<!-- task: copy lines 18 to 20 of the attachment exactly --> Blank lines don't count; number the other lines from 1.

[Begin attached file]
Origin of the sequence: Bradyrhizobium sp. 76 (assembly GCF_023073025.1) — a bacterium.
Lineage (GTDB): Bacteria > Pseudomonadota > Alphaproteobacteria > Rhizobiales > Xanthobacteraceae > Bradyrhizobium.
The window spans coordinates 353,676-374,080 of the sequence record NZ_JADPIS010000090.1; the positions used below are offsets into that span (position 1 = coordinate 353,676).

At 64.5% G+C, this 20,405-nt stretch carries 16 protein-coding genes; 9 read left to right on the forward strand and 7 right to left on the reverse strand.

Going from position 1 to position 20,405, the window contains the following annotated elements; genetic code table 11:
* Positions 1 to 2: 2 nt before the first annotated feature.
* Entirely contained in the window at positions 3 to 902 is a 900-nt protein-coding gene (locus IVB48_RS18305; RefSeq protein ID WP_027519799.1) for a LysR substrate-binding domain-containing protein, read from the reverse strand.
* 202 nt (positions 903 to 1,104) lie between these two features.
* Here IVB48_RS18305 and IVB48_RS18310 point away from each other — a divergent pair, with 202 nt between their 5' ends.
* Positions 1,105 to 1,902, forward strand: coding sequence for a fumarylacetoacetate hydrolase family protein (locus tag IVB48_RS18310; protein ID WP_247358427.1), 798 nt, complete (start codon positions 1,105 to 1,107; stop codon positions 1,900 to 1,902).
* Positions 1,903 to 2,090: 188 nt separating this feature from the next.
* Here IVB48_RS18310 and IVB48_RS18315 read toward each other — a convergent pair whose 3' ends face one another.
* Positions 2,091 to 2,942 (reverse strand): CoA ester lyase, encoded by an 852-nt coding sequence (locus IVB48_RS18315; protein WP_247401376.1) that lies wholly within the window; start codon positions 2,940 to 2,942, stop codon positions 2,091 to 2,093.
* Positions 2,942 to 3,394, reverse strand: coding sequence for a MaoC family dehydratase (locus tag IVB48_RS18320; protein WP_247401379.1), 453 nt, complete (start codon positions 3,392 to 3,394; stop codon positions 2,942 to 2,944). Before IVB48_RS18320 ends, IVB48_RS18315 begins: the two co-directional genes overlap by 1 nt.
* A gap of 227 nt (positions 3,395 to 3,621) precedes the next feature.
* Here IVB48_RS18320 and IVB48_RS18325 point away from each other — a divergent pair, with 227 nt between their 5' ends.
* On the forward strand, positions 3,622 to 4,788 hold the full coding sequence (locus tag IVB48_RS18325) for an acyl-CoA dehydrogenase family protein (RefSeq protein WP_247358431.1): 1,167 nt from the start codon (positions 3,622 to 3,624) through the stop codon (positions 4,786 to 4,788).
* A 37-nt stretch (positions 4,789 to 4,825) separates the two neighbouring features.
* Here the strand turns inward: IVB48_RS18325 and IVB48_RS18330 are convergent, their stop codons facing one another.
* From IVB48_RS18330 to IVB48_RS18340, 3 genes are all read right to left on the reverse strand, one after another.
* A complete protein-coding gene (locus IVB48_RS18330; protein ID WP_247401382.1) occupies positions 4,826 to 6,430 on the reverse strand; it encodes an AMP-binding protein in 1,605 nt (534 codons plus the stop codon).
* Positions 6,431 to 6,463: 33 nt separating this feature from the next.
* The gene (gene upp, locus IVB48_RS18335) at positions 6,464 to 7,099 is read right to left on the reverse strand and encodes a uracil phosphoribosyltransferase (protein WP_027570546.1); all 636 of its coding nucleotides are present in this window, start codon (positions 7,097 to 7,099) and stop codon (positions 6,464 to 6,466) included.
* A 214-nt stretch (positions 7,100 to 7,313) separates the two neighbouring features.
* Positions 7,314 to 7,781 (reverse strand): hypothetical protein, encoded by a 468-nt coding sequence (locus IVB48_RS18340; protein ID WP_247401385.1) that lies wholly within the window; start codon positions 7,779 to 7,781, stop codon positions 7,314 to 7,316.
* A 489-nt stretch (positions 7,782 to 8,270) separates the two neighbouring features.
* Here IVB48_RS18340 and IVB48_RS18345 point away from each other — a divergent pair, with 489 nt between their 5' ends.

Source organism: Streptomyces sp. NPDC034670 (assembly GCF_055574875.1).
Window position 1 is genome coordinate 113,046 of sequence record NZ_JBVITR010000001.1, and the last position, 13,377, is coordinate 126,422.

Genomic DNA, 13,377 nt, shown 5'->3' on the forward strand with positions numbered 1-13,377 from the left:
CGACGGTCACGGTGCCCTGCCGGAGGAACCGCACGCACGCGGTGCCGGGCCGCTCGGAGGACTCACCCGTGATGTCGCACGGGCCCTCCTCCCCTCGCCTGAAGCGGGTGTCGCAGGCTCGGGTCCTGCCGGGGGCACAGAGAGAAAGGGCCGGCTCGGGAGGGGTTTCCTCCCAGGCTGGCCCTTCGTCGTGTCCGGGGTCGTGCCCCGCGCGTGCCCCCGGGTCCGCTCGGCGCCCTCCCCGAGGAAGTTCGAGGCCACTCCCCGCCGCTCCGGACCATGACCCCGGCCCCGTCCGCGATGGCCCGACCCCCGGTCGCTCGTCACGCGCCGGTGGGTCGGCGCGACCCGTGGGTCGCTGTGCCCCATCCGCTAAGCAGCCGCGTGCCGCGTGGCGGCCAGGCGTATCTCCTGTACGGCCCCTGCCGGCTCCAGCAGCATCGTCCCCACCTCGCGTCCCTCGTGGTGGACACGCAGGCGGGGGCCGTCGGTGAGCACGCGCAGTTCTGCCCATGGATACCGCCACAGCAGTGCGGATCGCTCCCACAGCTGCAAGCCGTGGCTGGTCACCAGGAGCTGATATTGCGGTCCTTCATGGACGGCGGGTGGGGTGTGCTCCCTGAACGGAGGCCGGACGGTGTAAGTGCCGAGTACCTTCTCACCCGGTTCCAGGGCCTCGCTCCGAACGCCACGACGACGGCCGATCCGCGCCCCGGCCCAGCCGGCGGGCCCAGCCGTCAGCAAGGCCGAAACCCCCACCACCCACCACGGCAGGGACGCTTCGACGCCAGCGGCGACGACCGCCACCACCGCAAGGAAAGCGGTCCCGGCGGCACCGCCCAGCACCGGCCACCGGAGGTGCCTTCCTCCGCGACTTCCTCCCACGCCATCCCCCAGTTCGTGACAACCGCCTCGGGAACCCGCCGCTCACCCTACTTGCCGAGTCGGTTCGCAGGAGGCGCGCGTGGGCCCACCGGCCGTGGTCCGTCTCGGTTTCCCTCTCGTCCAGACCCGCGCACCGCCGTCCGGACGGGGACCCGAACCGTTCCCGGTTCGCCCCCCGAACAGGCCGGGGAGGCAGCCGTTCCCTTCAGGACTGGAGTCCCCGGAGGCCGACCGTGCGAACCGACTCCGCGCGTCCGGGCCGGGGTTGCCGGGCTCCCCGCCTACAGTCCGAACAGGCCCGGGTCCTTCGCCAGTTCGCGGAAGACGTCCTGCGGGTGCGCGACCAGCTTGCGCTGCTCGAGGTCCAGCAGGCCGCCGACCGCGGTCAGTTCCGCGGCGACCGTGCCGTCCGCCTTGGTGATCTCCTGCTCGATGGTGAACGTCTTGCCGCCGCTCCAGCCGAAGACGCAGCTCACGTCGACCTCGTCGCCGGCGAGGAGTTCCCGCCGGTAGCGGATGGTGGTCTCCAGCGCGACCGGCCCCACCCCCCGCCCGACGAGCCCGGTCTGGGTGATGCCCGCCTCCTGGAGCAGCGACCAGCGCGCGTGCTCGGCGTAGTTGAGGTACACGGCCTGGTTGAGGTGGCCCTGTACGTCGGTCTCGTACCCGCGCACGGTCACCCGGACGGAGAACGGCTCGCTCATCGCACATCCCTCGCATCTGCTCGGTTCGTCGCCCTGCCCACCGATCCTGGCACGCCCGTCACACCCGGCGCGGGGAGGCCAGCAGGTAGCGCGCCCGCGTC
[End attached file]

* A 37-nt stretch (positions 4,789 to 4,825) separates the two neighbouring features.
* Here the strand turns inward: IVB48_RS18325 and IVB48_RS18330 are convergent, their stop codons facing one another.
* From IVB48_RS18330 to IVB48_RS18340, 3 genes are all read right to left on the reverse strand, one after another.